Data in the News
If you think deleting your account deletes all your personally identifiable information (PII) from instant messaging apps, then you may need to think again, and this is probably true for all services that encourage social interaction between friends and request permission to access the contacts on a user’s device to facilitate this.
If, like me, you have never used Houseparty, you could be forgiven for assuming that the service does not hold any personal information on you; again, you may need to rethink this.
Your personal data, such as phone number and name, and maybe even email and physical address, may have been uploaded to servers of social media and instant messaging companies when they are granted permission to synchronize contact lists from your friends’ devices.
The Brexit transition period ends on 31 December, which means that from then the UK will no longer be treated as part of the EU for data protection purposes. Here we look at the key data protection compliance implications for schools. Will the UK Get an "adequacy finding" and why does It matter?
The GDPR provides that personal data can only usually leave the EEA if:
the destination country has been giving a finding of adequacy by the EU Commission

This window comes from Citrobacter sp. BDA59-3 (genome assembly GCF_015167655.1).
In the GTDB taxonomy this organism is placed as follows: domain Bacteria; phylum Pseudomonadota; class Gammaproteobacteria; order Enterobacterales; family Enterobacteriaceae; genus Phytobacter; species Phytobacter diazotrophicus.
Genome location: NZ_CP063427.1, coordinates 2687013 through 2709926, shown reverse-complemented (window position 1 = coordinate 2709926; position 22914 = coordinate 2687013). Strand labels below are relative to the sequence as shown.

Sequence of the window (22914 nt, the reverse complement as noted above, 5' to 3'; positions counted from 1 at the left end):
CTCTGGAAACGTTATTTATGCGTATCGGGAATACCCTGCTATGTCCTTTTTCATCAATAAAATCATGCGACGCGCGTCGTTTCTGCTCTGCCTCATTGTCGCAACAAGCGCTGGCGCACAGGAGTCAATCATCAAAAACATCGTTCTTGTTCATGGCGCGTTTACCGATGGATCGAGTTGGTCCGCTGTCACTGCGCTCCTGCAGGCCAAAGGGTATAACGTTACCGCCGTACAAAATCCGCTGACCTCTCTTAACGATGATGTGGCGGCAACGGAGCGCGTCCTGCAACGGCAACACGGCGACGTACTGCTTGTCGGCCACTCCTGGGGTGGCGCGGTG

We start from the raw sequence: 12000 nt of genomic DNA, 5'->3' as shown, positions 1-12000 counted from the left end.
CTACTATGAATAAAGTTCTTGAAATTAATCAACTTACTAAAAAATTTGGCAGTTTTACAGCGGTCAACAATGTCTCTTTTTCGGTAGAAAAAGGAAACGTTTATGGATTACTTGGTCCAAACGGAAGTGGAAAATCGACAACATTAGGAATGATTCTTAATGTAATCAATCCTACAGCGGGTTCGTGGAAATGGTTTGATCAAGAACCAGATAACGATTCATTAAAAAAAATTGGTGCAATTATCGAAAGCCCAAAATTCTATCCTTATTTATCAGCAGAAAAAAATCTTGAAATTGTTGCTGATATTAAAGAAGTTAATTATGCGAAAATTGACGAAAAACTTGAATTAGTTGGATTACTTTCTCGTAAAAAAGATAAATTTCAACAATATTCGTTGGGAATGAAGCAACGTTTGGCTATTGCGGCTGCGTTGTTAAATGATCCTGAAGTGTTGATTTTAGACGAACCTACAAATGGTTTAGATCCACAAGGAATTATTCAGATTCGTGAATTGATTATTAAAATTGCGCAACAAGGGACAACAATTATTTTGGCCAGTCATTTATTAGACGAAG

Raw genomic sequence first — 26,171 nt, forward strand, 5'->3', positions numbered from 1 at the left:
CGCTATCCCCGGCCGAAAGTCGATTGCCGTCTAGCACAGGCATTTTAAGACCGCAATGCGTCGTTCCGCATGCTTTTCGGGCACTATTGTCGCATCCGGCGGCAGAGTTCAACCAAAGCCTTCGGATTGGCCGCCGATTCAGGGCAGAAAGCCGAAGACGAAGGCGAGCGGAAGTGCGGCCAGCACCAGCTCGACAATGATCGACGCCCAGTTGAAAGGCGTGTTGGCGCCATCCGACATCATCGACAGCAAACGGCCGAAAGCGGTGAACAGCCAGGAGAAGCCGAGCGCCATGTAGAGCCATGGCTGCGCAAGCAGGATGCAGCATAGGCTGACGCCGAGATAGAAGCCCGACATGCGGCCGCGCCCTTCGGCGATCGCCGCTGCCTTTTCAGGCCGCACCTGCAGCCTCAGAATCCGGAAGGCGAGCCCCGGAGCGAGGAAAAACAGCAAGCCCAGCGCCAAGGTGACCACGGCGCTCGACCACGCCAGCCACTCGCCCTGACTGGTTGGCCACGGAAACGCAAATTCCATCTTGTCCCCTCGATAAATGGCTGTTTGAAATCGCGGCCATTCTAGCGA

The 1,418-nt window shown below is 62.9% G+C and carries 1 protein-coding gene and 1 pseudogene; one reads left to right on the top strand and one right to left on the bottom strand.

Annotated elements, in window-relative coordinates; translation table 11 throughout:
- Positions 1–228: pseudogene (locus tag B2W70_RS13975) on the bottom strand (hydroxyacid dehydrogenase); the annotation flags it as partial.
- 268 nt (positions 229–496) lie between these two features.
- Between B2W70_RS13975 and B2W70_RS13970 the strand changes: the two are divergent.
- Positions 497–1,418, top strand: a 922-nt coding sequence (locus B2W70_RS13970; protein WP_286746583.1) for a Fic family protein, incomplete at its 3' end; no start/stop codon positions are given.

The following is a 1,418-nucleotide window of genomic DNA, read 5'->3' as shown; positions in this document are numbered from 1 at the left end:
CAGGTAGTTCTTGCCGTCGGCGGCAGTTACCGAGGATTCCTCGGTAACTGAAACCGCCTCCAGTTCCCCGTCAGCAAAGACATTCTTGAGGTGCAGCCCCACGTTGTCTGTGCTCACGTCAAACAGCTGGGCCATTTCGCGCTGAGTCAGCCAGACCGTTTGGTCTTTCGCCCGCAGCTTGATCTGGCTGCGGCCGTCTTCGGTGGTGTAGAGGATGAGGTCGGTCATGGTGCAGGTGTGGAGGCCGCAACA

·n the absence of an adequacy finding, the transfer is subject to one of the safeguards in the GDPR
in the absence of an adequacy finding and a safeguard, the transfer falls under one of the limited exceptions (referred to as derogations) in the GDPR
From a UK perspective, an adequacy finding would be plainly beneficial as without this, UK organisations (including schools) will need to check that there is a safeguard or exemption in place for all transfers of personal data from the EEA to the UK.
Whilst the UK has applied for an adequacy finding and negotiations are ongoing, there is no guarantee that the UK's application will be successful. On the one hand, it may seem surprising if the UK was not granted adequacy, particularly as UK and EU data protection laws will remain aligned (at least in the short term) through the UK's adoption of the GDPR. Whilst this is the case, there are some concerns at EU level about the UK's wider data privacy practices, for example, in relation to national security and surveillance.
The General Data Protection Regulation (GDPR) continues causing hefty fines and penalties for businesses and organisations across European countries even two years after coming into force.
According to data presented by BuyShares, the United Kingdom tops the list of the most expensive data breach penalties with €132.7 million in the total value of GDPR fines, more than German and Italy combined.
The primary reason for such a high cumulative value of GDPR fines in the United Kingdom is the data breach penalty imposed by the UK’s data protection authority, ICO, to Marriott International. In November 2018, the American multinational company was fined with €110.4 million after reporting a cyber incident that exposed nearly 340 million guest records.